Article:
(National Theatre, London, until 9 December 2012)
Venice, 1571. The Serenissima, at the head of the Holy League, has defeated the Ottoman Empire in the Battle of Lepanto and the great Republic turns to the artist Galactia (Fiona Shaw) to immortalise the victory in an immense canvas. They are taking a risk: outspoken, liberal Galactia is no state catspaw. Sickened by the slaughter at Lepanto, she decides to turn the triumphalist canvas into a seething denunciation of war: a tumult of flesh and violence, blood and severed limbs. This will be no vision of Christian victory, but an accurate representation of a battle whose rate of slaughter wouldn’t be equalled until the First World War.
Naturally, as the painting takes shape, the consequences ripple outwards: her weak, selfish lover Carpeta (Jamie Ballard) resents her absorption in the work; her patron, the Doge Urgentino (Tim McInnerny), frets about what this will do to his public approval ratings; and the vaguely threatening figure of the critic Rivera (Phoebe Nicholls) waits to pass judgement on the art and the artist. The play is an exploration of the tension between artistic responsibility and social responsibility, between duty and morality, between painting a rich man as he wants to be painted and painting him as he is. Galactia will not compromise her principles for the state, instead expecting the state to compromise its principles for her. In her passion for truth, she threatens to obscure the niceties of interpretation by which the Republic makes war palatable to its people – here there is no glory, no valour, no redemption by faith – thereby striking at the very heart of the Serenissima’s conception of itself.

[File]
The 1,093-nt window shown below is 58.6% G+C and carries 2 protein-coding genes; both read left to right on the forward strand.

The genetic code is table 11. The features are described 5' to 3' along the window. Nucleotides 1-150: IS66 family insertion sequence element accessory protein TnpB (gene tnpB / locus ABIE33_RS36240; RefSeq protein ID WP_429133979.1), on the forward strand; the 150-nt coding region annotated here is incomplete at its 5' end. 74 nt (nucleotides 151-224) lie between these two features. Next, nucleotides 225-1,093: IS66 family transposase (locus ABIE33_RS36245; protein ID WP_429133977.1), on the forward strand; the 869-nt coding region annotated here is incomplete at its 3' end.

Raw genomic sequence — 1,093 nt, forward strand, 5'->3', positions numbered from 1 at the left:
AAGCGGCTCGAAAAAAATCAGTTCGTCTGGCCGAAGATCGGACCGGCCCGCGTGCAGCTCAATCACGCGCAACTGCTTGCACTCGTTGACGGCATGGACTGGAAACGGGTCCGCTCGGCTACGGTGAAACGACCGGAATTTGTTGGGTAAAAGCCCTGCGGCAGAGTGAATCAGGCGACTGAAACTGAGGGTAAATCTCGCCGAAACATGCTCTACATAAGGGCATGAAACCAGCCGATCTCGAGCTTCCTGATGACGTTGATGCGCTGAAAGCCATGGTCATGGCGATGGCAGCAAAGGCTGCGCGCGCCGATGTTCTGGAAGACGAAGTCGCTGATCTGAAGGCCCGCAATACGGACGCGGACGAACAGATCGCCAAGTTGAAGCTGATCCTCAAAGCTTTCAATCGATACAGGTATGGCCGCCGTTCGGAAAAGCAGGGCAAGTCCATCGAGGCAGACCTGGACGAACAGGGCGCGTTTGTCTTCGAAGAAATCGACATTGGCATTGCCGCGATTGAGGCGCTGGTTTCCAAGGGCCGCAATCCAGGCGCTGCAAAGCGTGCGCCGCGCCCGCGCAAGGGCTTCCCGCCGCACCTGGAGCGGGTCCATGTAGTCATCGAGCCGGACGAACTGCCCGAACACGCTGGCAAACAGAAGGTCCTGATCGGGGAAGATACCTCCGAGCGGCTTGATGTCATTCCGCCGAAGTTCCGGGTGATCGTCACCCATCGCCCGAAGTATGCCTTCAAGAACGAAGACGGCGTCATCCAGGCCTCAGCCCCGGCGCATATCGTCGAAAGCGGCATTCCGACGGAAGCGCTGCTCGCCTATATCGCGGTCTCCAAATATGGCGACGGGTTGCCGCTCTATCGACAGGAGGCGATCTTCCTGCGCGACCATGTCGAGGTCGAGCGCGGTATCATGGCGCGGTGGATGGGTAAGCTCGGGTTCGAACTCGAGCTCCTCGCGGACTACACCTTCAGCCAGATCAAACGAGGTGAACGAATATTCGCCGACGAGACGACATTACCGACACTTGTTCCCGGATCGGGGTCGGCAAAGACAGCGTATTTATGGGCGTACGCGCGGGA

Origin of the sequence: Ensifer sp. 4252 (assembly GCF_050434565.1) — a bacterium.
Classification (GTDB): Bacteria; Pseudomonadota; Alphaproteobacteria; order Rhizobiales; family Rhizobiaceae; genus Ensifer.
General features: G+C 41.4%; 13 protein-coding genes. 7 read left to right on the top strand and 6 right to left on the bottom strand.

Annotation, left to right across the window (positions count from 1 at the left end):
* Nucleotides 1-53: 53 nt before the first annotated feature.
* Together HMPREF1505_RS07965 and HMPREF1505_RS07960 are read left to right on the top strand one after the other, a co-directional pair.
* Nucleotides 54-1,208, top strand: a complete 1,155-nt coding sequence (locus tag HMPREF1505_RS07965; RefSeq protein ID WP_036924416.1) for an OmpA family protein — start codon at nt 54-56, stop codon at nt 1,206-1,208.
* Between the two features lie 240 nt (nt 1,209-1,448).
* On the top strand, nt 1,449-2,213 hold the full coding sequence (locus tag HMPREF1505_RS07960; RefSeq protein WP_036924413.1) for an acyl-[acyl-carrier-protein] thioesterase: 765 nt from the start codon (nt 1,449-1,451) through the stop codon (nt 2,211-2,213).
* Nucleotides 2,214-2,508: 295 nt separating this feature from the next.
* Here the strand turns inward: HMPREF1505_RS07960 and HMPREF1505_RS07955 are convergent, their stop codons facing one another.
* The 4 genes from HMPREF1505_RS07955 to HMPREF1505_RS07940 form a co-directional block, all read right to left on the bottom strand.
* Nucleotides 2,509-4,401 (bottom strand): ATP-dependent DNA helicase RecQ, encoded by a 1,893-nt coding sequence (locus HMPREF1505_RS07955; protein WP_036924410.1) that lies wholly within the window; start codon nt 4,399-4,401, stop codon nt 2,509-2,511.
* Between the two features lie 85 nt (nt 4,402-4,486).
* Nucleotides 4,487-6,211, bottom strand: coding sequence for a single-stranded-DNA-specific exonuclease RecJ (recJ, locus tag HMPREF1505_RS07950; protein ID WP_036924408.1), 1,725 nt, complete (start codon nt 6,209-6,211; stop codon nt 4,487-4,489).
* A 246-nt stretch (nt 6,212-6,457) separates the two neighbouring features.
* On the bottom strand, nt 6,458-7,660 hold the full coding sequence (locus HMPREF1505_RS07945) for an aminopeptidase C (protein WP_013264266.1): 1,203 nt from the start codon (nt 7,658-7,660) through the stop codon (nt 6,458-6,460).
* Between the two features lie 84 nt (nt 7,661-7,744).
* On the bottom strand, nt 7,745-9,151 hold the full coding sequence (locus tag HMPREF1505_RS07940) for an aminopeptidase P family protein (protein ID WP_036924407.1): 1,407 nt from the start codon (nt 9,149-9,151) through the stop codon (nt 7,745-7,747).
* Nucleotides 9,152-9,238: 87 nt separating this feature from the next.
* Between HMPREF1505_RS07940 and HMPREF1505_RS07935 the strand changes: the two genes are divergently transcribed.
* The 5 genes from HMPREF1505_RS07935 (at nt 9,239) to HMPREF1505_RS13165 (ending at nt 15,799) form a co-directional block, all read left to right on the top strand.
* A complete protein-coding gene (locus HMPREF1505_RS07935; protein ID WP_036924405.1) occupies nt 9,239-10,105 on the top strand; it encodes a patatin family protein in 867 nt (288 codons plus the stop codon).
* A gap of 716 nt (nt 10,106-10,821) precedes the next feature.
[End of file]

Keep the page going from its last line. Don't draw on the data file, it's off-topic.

Whosoever in writing a modern history shall follow the Truth too near the heels, it may happily strike out his teeth.
(Sir Walter Raleigh)
As a confident, outspoken woman, Galactia is something of a rarity in 16th-century Venice and she has taken advantage of her freedom to make her own rules. She has an almost masculine swagger and unshakeable self-conviction, while also celebrating her sensuality through her relationship with Carpeta, which inverts the usual gender roles. (Indeed, many of the characters’ names come from a playful cod-Italian: it’s hardly surprising, perhaps, that Carpeta always ends up being walked over by other characters.) Galactia is one of the most strikingly rich and self-confident female characters I’ve come across for a long time, and I think part of the reason she impressed me is because she doesn’t seem to have a chip on her shoulder about being a woman in a man’s world. She deals with men frankly and with tolerance and with a rather wicked sense of humour; and rather than fade into the ranks of the flower-painters or the drapery-painters, or any other genre favoured by female artists (like her put-upon daughter, Supporta), she paints in a visceral, violent style that outdoes her male colleagues at their own game.